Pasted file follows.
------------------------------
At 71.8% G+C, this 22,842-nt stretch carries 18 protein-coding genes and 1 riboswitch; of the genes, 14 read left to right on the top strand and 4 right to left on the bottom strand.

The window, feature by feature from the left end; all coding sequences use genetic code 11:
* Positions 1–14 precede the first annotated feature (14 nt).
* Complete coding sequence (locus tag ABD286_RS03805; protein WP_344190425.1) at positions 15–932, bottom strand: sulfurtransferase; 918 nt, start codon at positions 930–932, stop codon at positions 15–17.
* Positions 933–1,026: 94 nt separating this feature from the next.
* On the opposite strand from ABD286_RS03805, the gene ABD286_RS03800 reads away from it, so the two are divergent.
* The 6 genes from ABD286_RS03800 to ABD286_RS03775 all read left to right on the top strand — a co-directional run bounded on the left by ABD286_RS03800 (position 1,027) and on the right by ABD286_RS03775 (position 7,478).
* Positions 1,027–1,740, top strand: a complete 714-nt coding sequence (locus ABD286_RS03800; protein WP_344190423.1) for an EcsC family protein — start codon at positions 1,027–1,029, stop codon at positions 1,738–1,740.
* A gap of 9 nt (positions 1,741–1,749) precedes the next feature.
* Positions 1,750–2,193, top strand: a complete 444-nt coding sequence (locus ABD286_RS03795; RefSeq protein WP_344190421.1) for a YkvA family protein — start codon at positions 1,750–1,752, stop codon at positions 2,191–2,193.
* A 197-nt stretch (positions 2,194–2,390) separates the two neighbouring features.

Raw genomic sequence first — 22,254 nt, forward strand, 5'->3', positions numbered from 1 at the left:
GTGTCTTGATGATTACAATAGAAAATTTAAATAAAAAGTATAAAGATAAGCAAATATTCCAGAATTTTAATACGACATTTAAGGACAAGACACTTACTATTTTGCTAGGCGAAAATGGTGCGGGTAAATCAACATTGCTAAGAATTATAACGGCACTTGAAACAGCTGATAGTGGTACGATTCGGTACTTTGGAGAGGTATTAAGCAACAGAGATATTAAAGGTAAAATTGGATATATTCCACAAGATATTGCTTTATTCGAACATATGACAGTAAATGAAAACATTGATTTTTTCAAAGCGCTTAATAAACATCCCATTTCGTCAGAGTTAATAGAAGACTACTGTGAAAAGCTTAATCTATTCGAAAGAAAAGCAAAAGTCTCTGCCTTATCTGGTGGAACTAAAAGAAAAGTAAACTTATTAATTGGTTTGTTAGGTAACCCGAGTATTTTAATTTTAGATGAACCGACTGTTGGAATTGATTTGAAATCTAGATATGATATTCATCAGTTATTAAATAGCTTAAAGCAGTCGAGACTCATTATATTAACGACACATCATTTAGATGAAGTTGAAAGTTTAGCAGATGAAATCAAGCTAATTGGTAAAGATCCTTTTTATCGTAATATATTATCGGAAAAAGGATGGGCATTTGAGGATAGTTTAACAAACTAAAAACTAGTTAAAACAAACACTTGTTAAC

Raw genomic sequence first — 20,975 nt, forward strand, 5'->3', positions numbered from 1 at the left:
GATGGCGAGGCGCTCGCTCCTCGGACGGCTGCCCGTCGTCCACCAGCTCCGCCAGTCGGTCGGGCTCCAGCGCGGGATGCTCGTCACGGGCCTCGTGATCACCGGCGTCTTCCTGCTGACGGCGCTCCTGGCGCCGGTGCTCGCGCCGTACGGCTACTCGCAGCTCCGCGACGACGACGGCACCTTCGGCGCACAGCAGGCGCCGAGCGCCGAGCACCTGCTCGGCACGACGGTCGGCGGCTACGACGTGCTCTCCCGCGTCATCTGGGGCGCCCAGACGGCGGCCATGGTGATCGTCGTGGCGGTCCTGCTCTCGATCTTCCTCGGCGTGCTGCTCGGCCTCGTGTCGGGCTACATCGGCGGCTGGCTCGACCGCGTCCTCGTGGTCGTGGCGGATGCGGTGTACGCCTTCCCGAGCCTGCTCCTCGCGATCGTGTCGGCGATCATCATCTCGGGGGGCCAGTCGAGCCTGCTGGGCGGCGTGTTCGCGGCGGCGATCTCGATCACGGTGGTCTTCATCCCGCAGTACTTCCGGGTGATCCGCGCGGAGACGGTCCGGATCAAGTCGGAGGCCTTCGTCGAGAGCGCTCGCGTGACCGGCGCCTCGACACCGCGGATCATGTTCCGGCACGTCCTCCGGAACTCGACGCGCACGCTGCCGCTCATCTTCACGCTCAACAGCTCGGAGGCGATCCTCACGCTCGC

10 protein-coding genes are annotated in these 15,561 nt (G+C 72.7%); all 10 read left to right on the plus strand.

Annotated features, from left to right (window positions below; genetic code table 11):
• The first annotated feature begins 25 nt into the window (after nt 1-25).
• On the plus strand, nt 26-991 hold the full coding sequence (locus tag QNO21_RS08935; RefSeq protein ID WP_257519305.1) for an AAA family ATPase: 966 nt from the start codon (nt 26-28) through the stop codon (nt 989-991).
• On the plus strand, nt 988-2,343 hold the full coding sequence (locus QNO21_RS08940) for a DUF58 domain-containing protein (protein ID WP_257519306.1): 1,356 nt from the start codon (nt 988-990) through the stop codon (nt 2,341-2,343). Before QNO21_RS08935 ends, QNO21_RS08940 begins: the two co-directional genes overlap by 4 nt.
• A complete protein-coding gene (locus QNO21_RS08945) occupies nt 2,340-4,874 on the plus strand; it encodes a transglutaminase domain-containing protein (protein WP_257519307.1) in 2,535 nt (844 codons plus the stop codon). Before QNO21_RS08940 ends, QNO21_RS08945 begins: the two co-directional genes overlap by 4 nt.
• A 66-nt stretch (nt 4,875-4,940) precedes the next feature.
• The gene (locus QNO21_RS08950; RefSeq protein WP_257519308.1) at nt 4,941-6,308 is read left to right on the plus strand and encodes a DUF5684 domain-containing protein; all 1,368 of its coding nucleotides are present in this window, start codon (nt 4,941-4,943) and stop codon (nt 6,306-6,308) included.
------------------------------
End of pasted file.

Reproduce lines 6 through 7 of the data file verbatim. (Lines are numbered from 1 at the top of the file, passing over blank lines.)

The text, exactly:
* On the opposite strand from ABD286_RS03805, the gene ABD286_RS03800 reads away from it, so the two are divergent.
* The 6 genes from ABD286_RS03800 to ABD286_RS03775 all read left to right on the top strand — a co-directional run bounded on the left by ABD286_RS03800 (position 1,027) and on the right by ABD286_RS03775 (position 7,478).